Texas: Rising Fast But Not Yet a Big 12 Contender

Posted by Brian Goodman on February 3rd, 2016

Monday night night, Texas rolled into Waco and beat Baylor, 67-59, earning one of those quality road wins that are so critical for NCAA Tournament resumes. For such a low-scoring game, it was an intense and fun matchup. The Bears and Longhorns fought to a draw in points in the paint (22 each) in a game that was highlighted by an entertaining and occasionally chippy battle between Rico Gathers and Prince Ibeh. In the backcourt, Javan Felix and Isaiah Taylor dissected Baylor’s zone with precision to the tune of 14 assists against just two turnovers. While big games from Gathers and Taurean Prince kept the Bears alive until the final minute, a Connor Lammert three with 44 seconds remaining ultimately sealed the win. The victory thrust Texas into a heap of second-place teams in the Big 12, a dogpile that also includes Kansas, Iowa State and Baylor. It also left some to wonder whether the Longhorns may now have a realistic shot to win the conference. It’s not a completely crazy thought, but while Texas under Shaka Smart has taken some important first steps over the last few weeks, a back-loaded league slate will leave the Longhorns with more work to do before they can be taken seriously as Big 12 title contenders.

The Longhorns are on the rise, but don't call them Big 12 contenders just yet.(John Rivera/Icon Sportswire)

The Longhorns are on the rise, but don’t call them Big 12 contenders just yet. (John Rivera/Icon Sportswire)

First, let’s acknowledge all the positives. Perhaps the biggest key to the Longhorns’ season thus far has been their improved ball-handling. Texas currently leads the Big 12 in offensive turnover percentage during league play and ranks 24th nationally, a year after finishing a dreadful 245th. The turnaround in that category is made all the more impressive in that Jonathan Holmes and Myles Turner — the two rotation players that Texas lost from last season — were actually the team’s most reliable ball-handlers in 2015. In other words, the Longhorns have reversed their turnover fortunes this year with largely the same personnel that made turnovers such a huge issue a year ago. Smart preached good decision-making with the ball while at VCU, and the Rams finished with top 30 offensive turnover percentages in four of his six seasons in Richmond. He’s been successful in bringing that same discipline with him to Austin.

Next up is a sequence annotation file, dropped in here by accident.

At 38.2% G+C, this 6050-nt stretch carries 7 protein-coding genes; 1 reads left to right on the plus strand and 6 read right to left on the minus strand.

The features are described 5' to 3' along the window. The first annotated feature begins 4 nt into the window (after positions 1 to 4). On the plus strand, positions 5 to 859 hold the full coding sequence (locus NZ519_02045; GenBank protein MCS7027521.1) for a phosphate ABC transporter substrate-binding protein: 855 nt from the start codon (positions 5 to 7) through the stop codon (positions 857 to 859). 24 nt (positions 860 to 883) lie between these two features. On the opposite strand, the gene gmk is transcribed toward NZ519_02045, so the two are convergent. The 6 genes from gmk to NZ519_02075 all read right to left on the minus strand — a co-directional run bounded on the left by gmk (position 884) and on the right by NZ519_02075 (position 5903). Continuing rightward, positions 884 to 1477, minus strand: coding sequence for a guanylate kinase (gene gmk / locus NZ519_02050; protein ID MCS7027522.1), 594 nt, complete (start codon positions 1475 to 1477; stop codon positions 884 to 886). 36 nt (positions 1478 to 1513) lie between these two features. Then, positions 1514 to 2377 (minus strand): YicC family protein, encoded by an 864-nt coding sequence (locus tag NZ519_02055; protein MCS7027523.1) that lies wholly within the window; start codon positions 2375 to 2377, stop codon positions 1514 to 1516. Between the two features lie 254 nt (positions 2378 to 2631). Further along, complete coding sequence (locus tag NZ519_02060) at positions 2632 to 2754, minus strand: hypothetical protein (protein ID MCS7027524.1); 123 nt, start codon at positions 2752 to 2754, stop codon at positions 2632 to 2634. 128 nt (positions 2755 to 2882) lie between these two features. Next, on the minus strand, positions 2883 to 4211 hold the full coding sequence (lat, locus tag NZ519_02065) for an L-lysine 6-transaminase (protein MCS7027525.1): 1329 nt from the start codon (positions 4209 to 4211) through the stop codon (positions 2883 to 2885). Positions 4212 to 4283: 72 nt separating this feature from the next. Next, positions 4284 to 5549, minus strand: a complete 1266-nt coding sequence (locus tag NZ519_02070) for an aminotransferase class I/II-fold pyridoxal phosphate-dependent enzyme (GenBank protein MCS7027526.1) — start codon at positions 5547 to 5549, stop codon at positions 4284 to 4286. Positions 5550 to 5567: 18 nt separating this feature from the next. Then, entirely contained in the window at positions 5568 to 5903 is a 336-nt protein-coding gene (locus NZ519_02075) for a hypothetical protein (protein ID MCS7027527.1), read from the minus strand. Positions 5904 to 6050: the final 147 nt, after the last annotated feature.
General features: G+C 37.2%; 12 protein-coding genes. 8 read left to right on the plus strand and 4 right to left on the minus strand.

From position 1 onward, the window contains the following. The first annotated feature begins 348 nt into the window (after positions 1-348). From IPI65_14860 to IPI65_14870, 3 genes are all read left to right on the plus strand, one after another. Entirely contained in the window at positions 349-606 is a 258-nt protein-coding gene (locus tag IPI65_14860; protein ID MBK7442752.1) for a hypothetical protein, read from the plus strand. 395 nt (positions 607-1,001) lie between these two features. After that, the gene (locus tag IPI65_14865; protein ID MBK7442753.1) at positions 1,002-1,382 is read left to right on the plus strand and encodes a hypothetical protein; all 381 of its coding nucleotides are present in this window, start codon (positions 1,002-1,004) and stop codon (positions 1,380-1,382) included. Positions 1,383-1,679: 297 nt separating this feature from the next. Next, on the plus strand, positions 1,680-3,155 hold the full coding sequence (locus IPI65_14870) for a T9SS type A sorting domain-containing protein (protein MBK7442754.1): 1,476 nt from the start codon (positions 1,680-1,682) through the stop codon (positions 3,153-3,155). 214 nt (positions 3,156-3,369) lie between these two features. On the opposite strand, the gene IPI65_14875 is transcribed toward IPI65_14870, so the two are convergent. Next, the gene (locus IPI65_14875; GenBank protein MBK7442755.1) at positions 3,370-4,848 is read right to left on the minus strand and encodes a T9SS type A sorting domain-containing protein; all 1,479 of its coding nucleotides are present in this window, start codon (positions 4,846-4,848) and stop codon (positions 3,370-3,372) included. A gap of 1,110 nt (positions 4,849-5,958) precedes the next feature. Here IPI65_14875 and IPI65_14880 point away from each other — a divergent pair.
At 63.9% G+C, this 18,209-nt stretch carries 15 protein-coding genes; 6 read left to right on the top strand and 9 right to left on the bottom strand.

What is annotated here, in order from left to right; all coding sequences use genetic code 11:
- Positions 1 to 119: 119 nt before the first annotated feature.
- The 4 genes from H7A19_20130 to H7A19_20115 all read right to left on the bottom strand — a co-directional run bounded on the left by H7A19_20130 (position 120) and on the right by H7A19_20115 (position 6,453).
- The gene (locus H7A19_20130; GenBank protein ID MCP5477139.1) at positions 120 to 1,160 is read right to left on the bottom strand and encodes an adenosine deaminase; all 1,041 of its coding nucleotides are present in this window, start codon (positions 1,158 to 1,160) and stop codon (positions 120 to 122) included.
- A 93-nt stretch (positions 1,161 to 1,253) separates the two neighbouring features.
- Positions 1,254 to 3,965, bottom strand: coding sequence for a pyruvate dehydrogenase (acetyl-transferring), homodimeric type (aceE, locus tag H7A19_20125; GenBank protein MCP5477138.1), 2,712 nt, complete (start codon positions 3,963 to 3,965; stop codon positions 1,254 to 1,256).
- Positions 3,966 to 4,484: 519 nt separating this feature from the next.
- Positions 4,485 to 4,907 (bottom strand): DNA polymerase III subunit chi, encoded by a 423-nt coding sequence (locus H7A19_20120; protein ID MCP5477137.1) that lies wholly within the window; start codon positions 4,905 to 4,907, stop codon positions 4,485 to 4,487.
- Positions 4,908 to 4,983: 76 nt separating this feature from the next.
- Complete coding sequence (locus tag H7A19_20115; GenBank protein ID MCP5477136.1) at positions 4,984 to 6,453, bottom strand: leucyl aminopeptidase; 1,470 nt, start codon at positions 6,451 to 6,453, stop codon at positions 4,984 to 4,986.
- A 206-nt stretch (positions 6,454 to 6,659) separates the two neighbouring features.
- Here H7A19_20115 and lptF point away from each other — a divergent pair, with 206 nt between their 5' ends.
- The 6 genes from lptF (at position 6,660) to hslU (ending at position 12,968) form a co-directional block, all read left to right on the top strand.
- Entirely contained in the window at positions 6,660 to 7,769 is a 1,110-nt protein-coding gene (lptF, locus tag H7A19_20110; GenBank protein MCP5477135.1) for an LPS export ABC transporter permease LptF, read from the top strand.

Maybe the hottest topic when it comes to Texas, however (and rightfully so), is the emergence of Ibeh, who has come on strong on both ends of the floor. In his last four games, the senior center has averaged 11.5 points, 8.5 rebounds and 4.8 blocks per game. Additionally, he’s limited his fouls significantly over his last three games, even as he’s stayed aggressive in blocking shots. Keeping Ibeh on the floor has been hugely important to the thin Longhorns’ frontcourt as they continue to navigate life without Cameron Ridley. Texas’ recent upswing is also due in part to the development of highly-touted freshmen Kerwin Roach and Eric Davis. Roach has had a microwave-type impact lately, scoring 11 points per game in just 20.6 minutes over his last six outings. He is as much a threat to catch fire from deep as he is to use his amazing athleticism to explode to the rim. While Davis hasn’t been quite as productive as Roach, solid showings at Kansas last month (13 points and five rebounds) and against Vanderbilt last weekend (13 points and two steals) have revealed his ability to be an important piece in both Texas’ short-term prospects and beyond.

So what’s not to like about the ‘Horns’ Big 12 chances? For one thing, their league schedule. While the Big 12’s round-robin setup is a wonderful thing, the sequencing of opponents still weighs each team’s slate differently; when viewed in this light, the numbers aren’t all that kind to the Longhorns. According to KenPom, Texas has played the Big 12’s easiest league schedule to this point, and a simple look verifies that assessment: They’ve yet to play top-ranked Oklahoma and still have to travel to Hilton Coliseum. Combine those tests with remaining home games against the likes of West Virginia, Baylor and Kansas and it’s not difficult to see the role Texas’ relatively soft schedule has played in its rise. The other glaringly bad component of the schedule lies in losses to bottom-feeders Texas Tech and TCU. The Longhorns are clearly a better team now than they were when those losses occurred in early January, but unfortunately, that reality doesn’t wipe those losses away. If Texas is a legitimate threat to win the Big 12, it will need to prove it by counteracting its red marks with big efforts against the league’s top tier. While such a thing is certainly possible, it’s also something we’ll need to see to believe.

Still, the Longhorns are looking good for a third consecutive NCAA Tournament appearance, which is something that couldn’t be said in mid-January. Credit is due to Smart for changing Texas’ turnover habits and fashioning the team’s attack to its strengths rather than trying to shoehorn a group of personnel into a style of play for which it isn’t suited. In such a crowded league, sure, Texas still has a shot. It shouldn’t keep Longhorn fans from enjoying the ride or growing more confident that Smart can carry his A-10 success into a much more competitive league, but let’s wait a few more games before calling this team a Big 12 contender.

Brian Goodman (987 Posts)

Brian Goodman a Big 12 microsite writer. You can follow him on Twitter @BSGoodman.

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